Nothing ‘Stealth’ About It - Are Current Criminal Laws Sufficient to Criminalise Stealthing?



In June 2019, The Age published an article by Melissa Cunningham entitled ‘One in Three Women Victim to ‘Stealth’ Condom Removal.’ Sharing the results from a 2017 study conducted by Monash University at a Melbourne Sexual Health Centre, Cunningham reported that one in three women and one in five men had reported being previously ‘stealthed’ by another person. Less than one per cent of respondents reported the incident to police.


Stealthing is the colloquial term used to refer to the non-consensual removal of a condom during sexual intercourse. Stealthing has recently gained academic and media scrutiny following the highly publicised conviction of Julian Assange in 2011 for deliberately breaking a condom which the victim expressly required he put on; and a paper published by Alexander Brodsky in the Columbia Journal of Gender and Law in 2017 describing the practice as being ‘rape-adjacent’ or akin to rape. It was also recently addressed in an episode of Michaela Coel’s acclaimed series "I May Destroy You."


Victims of stealthing are more likely to experience anxiety, depression and PTSD, and be at increased risk of unintended pregnancy and transmission of STIs. In particular, in interviewing stealthing survivors, Brodsky noted that many felt a betrayal of trust and violations of dignity and autonomy. Many of these experiences could be compounded by the fact that victims may not actually be aware that their experience is akin to sexual assault or rape.


Stealthing perpetrators appear to be motivated by the ‘increased physical pleasure’ and ‘thrill from degradation’ of sexual partners, with Brodsky recording incidents of online websites that actually provide a 'how-to' guide for stealthing. Although both men and women can be victims of stealthing, there appears to be a gendered element to the offending - Davies et al. (2014) reported that men with histories of sexual aggression against women and misogynistic tendencies are more likely to engage in stealthing.


There is little legal clarity around the issue of stealthing, as no Australian law expressly criminalises the conduct. Convicting perpetrators is therefore dependent upon interpretation of existing consent laws. Whilst Section 45 the Crimes Act provides an offence for procuring sexual acts by fraud - for which the act of stealthing could be considered to be - the offence carries a much lighter penalty than other sexual offences. For example, in the Victorian Supreme Court case of DPP v Diren [2020] VCC 61 (7 February 2020), a ‘stealthing’ perpetrator was sentenced to a community corrections order for a period of two years, given his lack of criminal history. Overseas, New Zealand’s sentencing of a Wellington man for removing a condom twice during intercourse with a sex worker has set a significant precedent for being their first successful prosecution of stealthing.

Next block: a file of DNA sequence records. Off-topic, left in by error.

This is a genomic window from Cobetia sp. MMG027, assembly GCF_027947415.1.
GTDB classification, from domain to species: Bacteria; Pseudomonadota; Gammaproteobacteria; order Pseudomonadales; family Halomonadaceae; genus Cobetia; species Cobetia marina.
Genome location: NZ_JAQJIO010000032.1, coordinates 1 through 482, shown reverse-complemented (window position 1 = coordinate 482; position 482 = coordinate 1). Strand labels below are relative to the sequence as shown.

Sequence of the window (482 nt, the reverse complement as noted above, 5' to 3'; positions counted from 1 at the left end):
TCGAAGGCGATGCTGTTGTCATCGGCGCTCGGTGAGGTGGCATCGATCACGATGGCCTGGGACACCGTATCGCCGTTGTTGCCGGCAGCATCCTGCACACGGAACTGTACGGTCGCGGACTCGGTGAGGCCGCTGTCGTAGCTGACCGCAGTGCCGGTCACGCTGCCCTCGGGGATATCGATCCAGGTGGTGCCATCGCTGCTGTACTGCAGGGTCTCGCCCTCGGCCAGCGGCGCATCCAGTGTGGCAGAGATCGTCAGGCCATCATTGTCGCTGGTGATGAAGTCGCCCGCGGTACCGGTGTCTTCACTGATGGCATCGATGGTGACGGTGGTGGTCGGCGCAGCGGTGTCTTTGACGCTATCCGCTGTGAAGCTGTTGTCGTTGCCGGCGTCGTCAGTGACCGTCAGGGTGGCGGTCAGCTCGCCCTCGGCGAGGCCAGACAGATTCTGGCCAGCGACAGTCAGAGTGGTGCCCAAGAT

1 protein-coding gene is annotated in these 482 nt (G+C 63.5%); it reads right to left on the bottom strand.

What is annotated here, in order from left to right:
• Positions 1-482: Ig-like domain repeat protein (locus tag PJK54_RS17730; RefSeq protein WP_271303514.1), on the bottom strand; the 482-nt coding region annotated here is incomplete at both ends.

In Victoria, whether stealthing amounts to the offence of rape or sexual assault will be dependent upon the facts and circumstances of the particular case. In September 2018, a Melbourne surgeon was charged with rape and sexual assault against a male doctor for removing a condom without consent. Although the trial has been delayed by the pandemic, the courts may soon address this issue.


In my thesis, I supported Brodsky’s contention that it is most appropriate to view stealthing as removing consent entirely to the act of sexual intercourse, because consent was freely and voluntarily given on the understanding it was to occur with the touch of a condom, rather than the skin of the penis. The removal of a condom without the complainant’s knowledge or consent therefore vitiates consent entirely.


In the context of Victoria’s sexual offence laws, I suggested that we need to expand the scope of consent in the Crimes Act by expressly referring to ‘stealthing’ as a circumstance which will negate a person’s consent to sexual activity. This would allow stealthing cases to fall within the scope of more serious offences like sexual assault and rape. Such a reform is being considered by the ACT Legislative Assembly - who are examining a bill which, if enacted, would explicitly state that the intentional misrepresentation about the use of a condom negates a person's consent.


Ensuring that stealthing falls within the scope of existing sexual offences would ensure both that convictions could secured against perpetrators, as well as vindicating the experiences of victims by naming it an act of sexual assault.


Image: Shutterstock

Talani is a final year Bachelor of Laws (Honours) student at Monash University. She is currently tutoring evidence law for the Monash Law Students' Society and serving as a Research Assistant for Jonathan Clough and Asher Flynn in the field of Deepfakes and Image Abuse. She completed her Honours Thesis in the area of Stealthing. Talani hopes to complete a PhD at Monash and (eventually) run a subject examining intersections between pop-culture and the law

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